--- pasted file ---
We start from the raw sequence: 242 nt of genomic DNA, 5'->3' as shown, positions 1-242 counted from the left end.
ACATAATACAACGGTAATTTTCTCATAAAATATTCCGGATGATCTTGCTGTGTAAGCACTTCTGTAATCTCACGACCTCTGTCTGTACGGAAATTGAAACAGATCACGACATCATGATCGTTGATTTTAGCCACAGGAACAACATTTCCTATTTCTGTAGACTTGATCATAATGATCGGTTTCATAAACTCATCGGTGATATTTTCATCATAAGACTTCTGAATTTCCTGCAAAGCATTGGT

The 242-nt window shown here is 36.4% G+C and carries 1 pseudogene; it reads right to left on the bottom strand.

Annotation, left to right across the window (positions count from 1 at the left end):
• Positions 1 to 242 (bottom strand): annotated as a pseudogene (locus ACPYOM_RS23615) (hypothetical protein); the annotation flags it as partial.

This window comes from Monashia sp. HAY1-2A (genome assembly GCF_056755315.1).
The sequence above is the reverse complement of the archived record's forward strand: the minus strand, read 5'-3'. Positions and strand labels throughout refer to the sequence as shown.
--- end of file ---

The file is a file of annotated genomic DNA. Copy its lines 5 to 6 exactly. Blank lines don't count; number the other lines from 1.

• Positions 1 to 242 (bottom strand): annotated as a pseudogene (locus ACPYOM_RS23615) (hypothetical protein); the annotation flags it as partial.

This window comes from Monashia sp. HAY1-2A (genome assembly GCF_056755315.1).